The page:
AB v CD [2023] EWFC 10318 May 2023

Published: 23/08/2023 10:04


HHJ Shelton. Hearing on 10 February 2023.

Cross-applications to vary global periodical payment order for a child aged 19 who is severely disabled and a spousal maintenance order. Third of three published judgments. Link to previous judgments:

The interim order in place was for £1,400 pcm global periodical payments. The issues remained:

  • The quantum and duration of the child periodical payments.
  • Whether the joints lives order in W’s favour should be discharged.

H sought to downward vary the child element to £400 pcm until he retires or reaches age 60, and for the joint lives spousal element to be discharged now. W sought to upward vary the global payments to £1,500 pcm (£1,499 pcm child, £1 pcm spousal).

A summary of the law was set out in the previous case summaries and is summarised again by the judge at [8]–[14].

The child was now 20. She had commenced specialist college as planned and spent weekends and school holidays with the wife (W). Each party’s living arrangements remained unchanged. The court found H’s income to be £5,500 pcm plus discretionary bonus of varying amounts and his outgoings to be c.£5,700–5,800 pcm, excluding global periodical payments payable. It found H had recklessly taken on responsibilities that he could not afford.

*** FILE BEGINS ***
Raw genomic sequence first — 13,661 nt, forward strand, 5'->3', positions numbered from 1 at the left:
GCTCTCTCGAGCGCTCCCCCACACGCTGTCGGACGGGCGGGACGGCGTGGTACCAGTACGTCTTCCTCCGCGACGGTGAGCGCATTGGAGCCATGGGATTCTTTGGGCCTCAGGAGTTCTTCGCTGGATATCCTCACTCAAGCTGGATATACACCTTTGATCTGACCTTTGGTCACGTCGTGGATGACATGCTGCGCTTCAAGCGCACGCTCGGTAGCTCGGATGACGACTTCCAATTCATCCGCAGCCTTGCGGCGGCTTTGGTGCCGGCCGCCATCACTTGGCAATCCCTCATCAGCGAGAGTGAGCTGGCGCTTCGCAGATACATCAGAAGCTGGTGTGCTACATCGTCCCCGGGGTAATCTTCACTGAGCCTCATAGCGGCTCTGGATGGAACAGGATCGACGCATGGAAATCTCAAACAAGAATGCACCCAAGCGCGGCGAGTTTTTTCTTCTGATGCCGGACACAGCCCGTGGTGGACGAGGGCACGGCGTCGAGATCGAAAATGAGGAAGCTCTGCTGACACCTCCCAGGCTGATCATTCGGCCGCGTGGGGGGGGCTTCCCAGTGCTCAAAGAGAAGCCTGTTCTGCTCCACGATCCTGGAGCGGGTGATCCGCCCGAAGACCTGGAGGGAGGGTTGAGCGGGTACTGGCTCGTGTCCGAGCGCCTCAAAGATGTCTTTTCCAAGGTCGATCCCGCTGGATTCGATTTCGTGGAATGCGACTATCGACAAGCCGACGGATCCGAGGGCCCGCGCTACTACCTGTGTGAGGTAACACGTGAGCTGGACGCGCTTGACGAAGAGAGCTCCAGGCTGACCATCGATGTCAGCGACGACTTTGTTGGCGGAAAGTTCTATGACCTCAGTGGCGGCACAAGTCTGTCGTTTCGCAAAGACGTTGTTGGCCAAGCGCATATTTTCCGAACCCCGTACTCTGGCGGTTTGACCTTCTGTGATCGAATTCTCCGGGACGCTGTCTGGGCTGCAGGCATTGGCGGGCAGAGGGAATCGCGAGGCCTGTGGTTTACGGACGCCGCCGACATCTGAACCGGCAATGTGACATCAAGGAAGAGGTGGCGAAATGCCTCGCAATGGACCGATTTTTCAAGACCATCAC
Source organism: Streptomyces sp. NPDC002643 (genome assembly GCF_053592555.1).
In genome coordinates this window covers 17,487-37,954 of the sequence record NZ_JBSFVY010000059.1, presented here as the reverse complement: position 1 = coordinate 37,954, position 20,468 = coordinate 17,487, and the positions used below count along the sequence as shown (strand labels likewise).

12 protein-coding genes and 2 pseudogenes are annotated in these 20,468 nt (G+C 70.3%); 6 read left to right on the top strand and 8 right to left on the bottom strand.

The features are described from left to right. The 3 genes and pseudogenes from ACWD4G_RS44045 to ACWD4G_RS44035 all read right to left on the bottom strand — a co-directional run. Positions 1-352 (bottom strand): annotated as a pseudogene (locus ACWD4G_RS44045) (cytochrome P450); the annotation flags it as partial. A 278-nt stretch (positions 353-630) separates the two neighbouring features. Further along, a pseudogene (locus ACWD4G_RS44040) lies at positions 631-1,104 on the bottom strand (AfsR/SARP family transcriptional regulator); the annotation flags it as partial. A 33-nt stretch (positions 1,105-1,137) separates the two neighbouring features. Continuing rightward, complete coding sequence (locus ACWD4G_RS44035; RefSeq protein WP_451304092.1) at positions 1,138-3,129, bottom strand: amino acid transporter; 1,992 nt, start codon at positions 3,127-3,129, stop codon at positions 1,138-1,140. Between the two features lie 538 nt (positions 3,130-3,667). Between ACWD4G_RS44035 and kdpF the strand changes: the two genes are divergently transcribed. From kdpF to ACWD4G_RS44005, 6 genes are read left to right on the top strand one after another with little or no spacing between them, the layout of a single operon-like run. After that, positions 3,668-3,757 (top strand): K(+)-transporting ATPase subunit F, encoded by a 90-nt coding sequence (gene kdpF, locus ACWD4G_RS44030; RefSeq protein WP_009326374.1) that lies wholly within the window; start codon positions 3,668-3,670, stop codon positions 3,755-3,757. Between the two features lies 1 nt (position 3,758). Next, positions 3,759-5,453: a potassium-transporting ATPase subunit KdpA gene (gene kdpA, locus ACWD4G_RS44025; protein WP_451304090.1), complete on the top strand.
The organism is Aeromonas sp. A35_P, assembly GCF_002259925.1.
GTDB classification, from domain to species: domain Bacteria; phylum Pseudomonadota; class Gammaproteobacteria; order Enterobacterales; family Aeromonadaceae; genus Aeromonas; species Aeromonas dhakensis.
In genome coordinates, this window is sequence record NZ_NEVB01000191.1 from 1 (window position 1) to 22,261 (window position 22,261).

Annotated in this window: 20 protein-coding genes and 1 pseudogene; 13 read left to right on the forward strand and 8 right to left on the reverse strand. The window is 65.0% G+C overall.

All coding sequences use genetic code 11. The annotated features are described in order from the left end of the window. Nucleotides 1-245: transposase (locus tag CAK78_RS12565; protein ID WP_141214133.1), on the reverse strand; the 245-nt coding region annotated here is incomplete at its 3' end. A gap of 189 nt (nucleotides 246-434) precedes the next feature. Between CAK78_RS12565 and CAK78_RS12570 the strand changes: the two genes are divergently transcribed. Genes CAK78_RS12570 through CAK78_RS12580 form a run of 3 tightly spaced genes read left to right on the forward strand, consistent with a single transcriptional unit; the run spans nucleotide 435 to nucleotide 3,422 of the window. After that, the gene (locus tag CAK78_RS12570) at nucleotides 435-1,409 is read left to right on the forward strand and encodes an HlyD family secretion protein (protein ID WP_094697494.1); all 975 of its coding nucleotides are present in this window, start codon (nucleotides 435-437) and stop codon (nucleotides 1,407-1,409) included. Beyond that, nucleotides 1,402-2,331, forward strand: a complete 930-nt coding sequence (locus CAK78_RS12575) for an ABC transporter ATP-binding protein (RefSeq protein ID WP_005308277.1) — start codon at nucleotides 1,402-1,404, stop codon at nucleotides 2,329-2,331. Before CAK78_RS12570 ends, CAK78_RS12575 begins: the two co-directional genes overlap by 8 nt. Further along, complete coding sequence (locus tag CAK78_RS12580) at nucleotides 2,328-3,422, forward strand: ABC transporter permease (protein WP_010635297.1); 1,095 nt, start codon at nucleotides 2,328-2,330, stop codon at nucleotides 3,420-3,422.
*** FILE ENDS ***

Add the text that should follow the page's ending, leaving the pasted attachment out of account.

An ongoing significant factor was the uncertainty of the benefits payable to W and the child. The court stated that the benefits were 'even more complicated to calculate now that [the child] had started college', which is discussed at [64].

The court found that W’s income was c.£1,845 pcm in benefits and £1,400 pcm from interim global maintenance (total £3,245 pcm) and that her outgoings were £3,000–3,100 pcm. The court ultimately accepted W’s case as to her lack of earning capacity given her medical conditions and caring duties for the child. It found that W was not able to work at that time ([71]–[73]).

Ultimately, the court ordered global maintenance at £1,200 pcm because:

  1. W will continue to be the child’s primary carer. She was not able to look for employment at that time and the demands of her caring role for the child affect her earning capacity.
  2. H was living beyond his means. No reason or evidence was provided to show that H’s family trust would not let him downsize to a smaller, affordable property.
  3. £1,200 pcm is sufficient to meet W’s needs. Any lesser order would place W and the child at risk of losing their home. She cannot adjust without undue hardship to the discharge of the joint lives order now.


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